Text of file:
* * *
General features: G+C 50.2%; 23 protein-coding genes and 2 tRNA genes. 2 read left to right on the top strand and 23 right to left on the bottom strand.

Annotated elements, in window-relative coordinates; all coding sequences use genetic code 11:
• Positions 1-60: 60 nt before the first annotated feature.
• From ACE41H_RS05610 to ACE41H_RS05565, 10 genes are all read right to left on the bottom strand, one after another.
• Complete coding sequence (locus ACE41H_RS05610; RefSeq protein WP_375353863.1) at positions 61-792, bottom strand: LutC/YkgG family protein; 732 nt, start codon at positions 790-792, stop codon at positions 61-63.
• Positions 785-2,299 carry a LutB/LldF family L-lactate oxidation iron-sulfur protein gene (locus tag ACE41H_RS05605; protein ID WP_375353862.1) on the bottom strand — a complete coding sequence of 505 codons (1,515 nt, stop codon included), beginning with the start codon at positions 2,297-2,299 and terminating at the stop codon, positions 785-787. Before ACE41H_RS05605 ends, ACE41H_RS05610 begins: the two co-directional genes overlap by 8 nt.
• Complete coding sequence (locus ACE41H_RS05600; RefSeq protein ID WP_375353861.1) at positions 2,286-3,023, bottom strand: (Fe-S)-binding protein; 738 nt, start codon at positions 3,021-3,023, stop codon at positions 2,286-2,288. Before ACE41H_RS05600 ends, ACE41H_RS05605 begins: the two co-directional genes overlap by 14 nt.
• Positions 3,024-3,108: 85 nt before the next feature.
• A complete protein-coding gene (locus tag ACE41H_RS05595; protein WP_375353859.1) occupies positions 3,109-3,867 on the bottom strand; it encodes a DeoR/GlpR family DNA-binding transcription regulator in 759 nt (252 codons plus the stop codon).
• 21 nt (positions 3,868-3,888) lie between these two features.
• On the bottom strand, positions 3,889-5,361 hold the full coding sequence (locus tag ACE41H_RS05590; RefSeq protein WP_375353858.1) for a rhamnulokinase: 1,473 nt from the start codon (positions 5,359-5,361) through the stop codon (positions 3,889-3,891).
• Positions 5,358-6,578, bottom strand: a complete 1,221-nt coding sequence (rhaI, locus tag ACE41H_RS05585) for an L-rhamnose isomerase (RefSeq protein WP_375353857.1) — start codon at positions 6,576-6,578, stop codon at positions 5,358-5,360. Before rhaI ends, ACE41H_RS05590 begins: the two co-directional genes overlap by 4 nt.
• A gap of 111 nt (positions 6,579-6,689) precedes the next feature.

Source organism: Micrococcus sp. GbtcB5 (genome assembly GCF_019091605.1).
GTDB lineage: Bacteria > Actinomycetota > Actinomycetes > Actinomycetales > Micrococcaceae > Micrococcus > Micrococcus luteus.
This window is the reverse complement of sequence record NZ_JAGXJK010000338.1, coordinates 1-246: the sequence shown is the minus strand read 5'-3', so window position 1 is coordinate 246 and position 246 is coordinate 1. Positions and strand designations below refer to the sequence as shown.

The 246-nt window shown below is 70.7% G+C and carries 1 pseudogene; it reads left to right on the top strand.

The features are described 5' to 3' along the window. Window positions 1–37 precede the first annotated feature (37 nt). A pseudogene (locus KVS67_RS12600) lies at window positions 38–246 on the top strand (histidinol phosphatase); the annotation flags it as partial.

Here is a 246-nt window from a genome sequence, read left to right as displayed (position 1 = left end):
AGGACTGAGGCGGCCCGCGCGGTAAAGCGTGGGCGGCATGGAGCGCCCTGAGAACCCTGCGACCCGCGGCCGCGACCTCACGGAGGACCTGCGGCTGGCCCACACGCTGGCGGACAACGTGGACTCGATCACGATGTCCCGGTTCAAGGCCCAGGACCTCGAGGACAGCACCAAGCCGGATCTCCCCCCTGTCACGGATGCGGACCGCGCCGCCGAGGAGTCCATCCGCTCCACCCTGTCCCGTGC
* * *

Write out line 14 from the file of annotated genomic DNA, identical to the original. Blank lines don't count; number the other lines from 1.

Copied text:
Source organism: Micrococcus sp. GbtcB5 (genome assembly GCF_019091605.1).